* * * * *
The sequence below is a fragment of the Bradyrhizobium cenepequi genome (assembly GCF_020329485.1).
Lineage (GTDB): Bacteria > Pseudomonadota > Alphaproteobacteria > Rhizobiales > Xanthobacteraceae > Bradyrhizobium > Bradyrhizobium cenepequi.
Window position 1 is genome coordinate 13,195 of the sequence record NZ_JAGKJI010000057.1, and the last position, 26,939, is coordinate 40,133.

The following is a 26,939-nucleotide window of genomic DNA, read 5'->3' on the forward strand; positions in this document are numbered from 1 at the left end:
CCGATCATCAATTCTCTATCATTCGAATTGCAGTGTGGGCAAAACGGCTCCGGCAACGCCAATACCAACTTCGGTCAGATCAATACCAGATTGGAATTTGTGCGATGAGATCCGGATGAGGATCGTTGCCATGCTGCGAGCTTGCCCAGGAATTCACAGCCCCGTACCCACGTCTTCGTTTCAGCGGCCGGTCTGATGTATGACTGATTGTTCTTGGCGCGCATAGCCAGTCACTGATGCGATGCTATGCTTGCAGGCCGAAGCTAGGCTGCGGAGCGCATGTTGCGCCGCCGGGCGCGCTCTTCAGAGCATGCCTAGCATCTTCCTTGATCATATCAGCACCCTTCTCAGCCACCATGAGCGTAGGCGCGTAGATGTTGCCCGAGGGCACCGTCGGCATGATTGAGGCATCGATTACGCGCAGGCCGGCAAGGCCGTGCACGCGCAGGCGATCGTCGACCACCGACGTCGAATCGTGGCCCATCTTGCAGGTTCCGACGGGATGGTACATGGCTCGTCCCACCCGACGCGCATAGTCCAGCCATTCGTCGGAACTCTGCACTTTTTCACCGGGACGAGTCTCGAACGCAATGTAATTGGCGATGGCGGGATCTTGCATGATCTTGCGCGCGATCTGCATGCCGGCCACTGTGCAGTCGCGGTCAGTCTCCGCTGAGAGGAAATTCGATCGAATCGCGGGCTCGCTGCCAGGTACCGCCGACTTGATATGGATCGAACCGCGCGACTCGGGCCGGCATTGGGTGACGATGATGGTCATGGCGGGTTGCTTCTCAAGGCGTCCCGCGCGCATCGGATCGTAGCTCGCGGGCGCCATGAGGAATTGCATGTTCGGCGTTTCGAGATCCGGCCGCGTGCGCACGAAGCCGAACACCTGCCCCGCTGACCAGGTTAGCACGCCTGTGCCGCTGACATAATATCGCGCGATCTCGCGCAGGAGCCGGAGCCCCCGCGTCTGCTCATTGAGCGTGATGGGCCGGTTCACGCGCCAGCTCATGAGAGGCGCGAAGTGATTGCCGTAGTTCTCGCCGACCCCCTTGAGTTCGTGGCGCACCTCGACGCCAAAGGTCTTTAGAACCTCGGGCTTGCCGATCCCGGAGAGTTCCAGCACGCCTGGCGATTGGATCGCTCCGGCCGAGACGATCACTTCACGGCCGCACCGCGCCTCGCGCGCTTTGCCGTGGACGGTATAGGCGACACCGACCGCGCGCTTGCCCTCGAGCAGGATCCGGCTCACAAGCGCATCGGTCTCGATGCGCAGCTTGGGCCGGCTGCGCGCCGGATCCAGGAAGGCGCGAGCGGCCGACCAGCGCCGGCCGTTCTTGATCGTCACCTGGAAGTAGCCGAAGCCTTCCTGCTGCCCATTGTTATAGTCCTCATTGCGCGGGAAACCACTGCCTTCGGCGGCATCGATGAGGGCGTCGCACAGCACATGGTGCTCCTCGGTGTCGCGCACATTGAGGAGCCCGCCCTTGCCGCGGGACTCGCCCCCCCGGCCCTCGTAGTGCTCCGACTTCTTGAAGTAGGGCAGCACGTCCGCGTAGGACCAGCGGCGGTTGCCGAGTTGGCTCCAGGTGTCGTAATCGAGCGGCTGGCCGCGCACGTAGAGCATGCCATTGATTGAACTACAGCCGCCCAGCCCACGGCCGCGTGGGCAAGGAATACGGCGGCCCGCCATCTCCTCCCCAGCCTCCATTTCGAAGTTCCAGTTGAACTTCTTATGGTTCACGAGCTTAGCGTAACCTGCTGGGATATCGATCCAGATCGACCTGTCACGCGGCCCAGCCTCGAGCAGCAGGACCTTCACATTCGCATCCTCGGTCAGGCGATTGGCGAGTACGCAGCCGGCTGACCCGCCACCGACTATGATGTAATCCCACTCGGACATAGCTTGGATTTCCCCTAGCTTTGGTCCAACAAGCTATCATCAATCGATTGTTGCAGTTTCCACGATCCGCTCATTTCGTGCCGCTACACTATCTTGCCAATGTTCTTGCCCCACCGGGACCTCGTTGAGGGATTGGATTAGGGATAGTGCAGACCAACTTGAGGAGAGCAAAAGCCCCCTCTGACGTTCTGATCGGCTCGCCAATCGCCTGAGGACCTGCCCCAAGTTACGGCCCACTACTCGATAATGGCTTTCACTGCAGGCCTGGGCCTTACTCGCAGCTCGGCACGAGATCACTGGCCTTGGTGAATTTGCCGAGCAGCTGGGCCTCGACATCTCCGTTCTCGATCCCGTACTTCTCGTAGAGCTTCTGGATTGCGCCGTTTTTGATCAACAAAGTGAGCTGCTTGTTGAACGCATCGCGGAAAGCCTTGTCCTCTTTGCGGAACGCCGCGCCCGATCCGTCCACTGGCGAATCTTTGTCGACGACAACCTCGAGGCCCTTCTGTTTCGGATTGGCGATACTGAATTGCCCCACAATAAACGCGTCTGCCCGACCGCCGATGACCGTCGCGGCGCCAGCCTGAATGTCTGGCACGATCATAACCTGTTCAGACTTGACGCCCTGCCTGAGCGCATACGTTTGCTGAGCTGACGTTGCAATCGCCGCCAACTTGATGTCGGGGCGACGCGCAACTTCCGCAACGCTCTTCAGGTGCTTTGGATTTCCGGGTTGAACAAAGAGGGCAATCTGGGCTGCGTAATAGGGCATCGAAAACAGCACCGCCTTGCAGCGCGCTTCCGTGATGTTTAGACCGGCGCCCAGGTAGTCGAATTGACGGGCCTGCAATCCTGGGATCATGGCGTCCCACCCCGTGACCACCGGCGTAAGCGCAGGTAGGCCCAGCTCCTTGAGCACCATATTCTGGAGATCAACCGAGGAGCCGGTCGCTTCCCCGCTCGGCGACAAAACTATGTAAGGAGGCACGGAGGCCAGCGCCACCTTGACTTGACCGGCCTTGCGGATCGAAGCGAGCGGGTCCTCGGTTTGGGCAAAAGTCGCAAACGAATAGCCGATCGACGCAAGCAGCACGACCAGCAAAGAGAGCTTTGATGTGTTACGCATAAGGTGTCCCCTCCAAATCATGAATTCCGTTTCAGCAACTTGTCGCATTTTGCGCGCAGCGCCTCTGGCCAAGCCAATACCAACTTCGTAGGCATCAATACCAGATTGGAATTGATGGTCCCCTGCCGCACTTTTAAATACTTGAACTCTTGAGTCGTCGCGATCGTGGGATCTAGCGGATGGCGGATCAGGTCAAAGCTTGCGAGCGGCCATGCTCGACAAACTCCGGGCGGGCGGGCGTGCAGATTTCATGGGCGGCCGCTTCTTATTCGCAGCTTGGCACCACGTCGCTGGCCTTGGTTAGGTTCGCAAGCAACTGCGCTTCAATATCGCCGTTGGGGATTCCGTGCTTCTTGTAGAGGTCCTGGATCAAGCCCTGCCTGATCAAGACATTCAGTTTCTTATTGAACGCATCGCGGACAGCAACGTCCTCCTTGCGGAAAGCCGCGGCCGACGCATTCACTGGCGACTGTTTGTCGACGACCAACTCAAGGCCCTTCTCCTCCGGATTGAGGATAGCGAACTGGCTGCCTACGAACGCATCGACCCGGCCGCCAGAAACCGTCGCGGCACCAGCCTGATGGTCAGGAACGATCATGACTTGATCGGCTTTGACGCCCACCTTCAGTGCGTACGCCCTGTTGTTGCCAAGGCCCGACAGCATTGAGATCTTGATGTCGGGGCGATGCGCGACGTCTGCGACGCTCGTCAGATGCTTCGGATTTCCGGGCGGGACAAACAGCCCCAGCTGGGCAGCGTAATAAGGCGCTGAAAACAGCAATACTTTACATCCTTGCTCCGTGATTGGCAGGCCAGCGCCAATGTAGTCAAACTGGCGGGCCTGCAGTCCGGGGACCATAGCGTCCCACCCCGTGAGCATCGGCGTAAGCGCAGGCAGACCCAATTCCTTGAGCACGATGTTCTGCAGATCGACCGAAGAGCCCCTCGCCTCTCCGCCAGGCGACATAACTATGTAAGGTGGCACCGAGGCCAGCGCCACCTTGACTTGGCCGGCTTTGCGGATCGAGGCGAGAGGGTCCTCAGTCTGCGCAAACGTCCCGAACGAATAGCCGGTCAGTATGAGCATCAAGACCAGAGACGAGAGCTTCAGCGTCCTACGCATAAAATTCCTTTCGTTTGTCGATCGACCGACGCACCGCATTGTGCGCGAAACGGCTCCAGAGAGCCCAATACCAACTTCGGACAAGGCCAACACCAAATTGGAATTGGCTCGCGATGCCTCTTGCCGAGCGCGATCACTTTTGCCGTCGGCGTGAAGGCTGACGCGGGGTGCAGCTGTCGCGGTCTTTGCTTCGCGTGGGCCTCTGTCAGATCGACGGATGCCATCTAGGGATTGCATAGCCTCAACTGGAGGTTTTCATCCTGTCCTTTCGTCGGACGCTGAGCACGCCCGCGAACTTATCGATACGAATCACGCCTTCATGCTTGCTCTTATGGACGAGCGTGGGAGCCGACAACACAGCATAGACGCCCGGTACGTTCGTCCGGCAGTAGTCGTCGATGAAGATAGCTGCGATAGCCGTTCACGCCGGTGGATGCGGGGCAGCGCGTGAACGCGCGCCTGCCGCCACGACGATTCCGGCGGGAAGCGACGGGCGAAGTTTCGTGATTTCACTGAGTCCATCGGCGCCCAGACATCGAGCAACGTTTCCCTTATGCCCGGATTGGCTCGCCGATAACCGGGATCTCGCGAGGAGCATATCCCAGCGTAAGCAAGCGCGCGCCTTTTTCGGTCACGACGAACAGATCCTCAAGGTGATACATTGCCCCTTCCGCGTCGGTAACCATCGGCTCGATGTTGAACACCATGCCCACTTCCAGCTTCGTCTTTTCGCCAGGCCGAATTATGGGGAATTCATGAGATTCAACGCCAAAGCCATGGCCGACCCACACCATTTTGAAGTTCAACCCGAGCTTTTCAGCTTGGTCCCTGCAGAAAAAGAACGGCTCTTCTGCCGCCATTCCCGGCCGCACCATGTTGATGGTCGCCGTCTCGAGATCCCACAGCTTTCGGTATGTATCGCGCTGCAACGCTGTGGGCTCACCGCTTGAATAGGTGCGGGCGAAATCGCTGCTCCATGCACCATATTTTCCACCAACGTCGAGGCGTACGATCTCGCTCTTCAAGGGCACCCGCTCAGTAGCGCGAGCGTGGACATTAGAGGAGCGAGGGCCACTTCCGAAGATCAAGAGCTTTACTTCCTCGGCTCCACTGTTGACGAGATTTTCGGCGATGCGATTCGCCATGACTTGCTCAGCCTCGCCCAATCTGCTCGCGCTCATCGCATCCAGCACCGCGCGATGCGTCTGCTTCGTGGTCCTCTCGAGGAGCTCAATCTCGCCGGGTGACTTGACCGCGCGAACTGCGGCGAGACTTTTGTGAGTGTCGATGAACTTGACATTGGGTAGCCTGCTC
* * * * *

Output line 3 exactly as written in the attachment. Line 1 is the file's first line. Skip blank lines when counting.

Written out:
Window position 1 is genome coordinate 13,195 of the sequence record NZ_JAGKJI010000057.1, and the last position, 26,939, is coordinate 40,133.